The boyish-looking 42-year-old measures his words but is candid. He has some of the characteristics typical to those who grew up in the city in the 1990s-early 2000s—the choice of vocabulary and accent, easy-going demeanour, interest in rock music, basketball and technology.

His banker father would be transferred every few years, before the family settled in Bengaluru when Kamath was in class IX. Though he started studying engineering—as was the norm at the time—at the Bangalore Institute of Technology, college became a bit of a “distraction”—he had other interests, like the stock market.

Kamath started trading markets early, while still a teenager, working at a call centre during college so he could trade during the day. It was in 2005 that he was first asked to manage someone else’s money. He gained more customers gradually and Zerodha was set up in 2010 with money he had saved from trading; his younger brother Nikhil joined later.

It was a bold move, starting a brokerage during a global financial crisis, with no particular experience. There was no venture capital funding, making theirs a startup that started from zero. Even today, the company remains privately held—Nikhil is the co-founder and chief financial officer, while Kailash Nadh is the chief technology officer who has played a key role in the firm’s growth. Nithin’s wife, Seema Patil, is Zerodha’s chief quality officer.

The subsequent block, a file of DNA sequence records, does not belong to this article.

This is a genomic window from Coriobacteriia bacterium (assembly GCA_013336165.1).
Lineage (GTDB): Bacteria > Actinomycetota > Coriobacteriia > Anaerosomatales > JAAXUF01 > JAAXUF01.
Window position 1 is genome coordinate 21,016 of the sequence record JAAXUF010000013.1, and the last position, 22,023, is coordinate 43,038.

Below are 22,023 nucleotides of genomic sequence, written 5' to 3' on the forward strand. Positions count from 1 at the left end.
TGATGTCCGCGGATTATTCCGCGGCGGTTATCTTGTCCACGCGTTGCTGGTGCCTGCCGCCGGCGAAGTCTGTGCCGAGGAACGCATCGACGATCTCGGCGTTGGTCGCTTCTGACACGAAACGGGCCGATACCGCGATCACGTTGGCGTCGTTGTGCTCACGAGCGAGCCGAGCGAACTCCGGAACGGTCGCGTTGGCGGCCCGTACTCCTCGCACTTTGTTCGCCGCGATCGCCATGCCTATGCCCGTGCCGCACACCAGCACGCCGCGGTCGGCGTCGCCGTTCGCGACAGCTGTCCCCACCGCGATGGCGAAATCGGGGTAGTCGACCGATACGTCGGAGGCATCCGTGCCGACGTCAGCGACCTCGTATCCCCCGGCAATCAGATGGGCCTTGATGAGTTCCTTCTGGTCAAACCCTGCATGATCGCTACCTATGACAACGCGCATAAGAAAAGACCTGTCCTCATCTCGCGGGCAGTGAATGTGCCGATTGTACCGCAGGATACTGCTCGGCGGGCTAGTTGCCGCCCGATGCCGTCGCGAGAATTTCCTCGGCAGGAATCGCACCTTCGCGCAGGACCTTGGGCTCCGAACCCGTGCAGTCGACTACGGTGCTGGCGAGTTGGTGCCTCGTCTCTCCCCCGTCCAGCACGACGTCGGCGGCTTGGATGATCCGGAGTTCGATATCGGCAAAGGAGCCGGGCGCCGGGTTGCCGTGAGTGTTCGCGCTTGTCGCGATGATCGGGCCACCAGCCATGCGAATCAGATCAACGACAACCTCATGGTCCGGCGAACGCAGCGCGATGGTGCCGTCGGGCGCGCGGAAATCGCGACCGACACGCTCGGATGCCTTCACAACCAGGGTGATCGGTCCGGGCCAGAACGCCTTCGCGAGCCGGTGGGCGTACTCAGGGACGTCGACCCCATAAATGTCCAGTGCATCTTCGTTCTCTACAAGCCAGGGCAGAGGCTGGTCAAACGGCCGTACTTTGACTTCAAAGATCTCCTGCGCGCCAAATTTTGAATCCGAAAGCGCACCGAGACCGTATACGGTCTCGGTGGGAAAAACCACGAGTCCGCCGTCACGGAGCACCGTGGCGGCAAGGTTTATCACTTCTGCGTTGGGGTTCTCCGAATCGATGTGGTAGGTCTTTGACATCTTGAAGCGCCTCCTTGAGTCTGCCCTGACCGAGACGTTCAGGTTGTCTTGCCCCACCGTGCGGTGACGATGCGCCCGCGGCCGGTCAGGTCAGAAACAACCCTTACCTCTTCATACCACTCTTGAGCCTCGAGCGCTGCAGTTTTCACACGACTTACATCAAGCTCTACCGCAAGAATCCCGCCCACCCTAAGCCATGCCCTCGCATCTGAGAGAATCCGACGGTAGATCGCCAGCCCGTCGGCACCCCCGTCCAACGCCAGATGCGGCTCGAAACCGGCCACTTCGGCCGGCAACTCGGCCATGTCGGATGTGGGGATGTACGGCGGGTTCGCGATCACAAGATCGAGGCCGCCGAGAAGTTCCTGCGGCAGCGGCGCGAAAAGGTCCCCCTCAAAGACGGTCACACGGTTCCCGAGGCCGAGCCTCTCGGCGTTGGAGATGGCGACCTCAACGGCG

Since the pandemic and lockdowns, in particular, Zerodha has attracted a number of new investors, young professionals, who were earlier not confident about investing in the market. Almost 75% of their subscribers are entering the market for the first time, investing sums as little as 5,000. Their customer base has more than doubled since November 2020, from 3.5 million to 7.5 million—partly owing to the fact perhaps that many people were working from home and did not have the usual avenues to spend.

Ultimately though, says Kamath, their product is the biggest propeller of their growth. “Pricing stopped being a factor long ago and traders and investors stick around for the best platforms, tools and insights. To give you a simple example, we are probably among a handful of brokers to build a reporting and back-office platform from scratch to remove external dependencies. Because of this, the reports we offer, like tax P&L, holdings reports, and turnover reports, are the best in the industry and are tax-ready, saving users countless hours when filing their taxes,” he adds. Today, Zerodha has 1,024 employees.